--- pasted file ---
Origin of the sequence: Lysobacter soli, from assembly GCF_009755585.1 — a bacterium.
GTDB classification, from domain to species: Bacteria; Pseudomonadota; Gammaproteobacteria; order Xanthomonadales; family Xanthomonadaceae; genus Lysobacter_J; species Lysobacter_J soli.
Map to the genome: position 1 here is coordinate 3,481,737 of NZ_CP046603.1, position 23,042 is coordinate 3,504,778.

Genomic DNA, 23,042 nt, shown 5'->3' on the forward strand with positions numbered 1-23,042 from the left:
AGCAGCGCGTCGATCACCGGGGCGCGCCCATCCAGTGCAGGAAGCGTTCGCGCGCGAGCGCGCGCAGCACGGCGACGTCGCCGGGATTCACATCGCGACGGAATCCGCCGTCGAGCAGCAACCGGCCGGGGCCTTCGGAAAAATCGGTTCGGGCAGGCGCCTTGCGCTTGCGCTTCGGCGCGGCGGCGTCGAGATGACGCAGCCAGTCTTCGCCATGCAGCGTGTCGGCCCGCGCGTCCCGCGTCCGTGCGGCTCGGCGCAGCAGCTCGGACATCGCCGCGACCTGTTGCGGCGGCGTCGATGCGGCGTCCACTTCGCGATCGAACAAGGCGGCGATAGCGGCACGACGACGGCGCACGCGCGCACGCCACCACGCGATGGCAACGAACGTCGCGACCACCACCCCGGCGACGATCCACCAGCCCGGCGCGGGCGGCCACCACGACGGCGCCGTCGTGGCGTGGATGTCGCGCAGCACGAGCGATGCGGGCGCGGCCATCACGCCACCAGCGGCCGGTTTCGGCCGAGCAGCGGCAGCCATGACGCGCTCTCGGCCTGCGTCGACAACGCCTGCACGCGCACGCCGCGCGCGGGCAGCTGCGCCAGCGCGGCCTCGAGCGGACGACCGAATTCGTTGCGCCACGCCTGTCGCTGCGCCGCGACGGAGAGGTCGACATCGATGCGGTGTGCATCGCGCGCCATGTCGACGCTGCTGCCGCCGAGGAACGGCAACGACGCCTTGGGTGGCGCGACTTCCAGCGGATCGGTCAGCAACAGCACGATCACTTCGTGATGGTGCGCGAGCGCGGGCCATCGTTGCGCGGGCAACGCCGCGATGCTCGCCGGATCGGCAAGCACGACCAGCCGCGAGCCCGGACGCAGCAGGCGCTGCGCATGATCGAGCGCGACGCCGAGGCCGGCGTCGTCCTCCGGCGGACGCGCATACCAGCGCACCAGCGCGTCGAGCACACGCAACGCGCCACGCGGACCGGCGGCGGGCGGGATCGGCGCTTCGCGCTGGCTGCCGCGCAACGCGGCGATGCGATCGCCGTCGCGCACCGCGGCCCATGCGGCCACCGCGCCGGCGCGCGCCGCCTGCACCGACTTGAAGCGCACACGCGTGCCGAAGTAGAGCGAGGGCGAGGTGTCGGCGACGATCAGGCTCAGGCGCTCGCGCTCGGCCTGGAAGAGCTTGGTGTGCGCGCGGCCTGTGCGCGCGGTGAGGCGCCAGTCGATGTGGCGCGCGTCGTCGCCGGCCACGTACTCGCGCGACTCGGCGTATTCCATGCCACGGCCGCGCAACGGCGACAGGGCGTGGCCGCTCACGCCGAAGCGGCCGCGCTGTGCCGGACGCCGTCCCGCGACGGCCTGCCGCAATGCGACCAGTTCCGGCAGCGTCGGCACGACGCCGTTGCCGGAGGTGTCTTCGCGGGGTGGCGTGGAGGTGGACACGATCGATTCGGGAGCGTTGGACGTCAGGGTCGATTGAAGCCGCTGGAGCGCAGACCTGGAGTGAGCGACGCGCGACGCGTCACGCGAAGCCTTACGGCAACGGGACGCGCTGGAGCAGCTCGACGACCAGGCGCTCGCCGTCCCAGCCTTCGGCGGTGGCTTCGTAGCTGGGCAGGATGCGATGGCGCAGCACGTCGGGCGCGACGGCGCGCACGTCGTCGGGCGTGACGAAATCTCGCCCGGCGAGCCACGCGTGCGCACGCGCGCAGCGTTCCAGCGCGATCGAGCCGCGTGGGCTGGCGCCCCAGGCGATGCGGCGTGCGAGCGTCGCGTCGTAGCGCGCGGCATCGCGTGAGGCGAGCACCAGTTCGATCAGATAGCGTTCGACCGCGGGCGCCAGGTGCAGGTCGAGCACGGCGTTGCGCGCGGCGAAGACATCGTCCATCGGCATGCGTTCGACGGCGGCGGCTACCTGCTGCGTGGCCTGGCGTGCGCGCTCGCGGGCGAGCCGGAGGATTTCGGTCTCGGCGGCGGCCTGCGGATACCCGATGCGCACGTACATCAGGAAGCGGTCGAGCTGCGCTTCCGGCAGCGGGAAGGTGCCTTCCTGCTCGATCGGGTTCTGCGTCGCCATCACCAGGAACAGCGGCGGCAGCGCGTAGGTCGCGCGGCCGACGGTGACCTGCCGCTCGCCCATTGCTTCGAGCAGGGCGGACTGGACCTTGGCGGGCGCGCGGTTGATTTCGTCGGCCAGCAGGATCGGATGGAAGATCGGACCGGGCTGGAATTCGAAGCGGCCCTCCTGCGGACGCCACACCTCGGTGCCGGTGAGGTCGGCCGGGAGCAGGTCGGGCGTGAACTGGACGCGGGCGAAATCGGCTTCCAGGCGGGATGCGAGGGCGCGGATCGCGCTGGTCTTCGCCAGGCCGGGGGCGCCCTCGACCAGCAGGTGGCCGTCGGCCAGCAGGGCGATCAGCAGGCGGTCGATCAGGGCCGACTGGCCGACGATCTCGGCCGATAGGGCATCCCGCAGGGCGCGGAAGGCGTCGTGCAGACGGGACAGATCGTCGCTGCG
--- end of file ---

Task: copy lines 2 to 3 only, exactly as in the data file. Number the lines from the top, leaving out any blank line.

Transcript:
GTDB classification, from domain to species: Bacteria; Pseudomonadota; Gammaproteobacteria; order Xanthomonadales; family Xanthomonadaceae; genus Lysobacter_J; species Lysobacter_J soli.
Map to the genome: position 1 here is coordinate 3,481,737 of NZ_CP046603.1, position 23,042 is coordinate 3,504,778.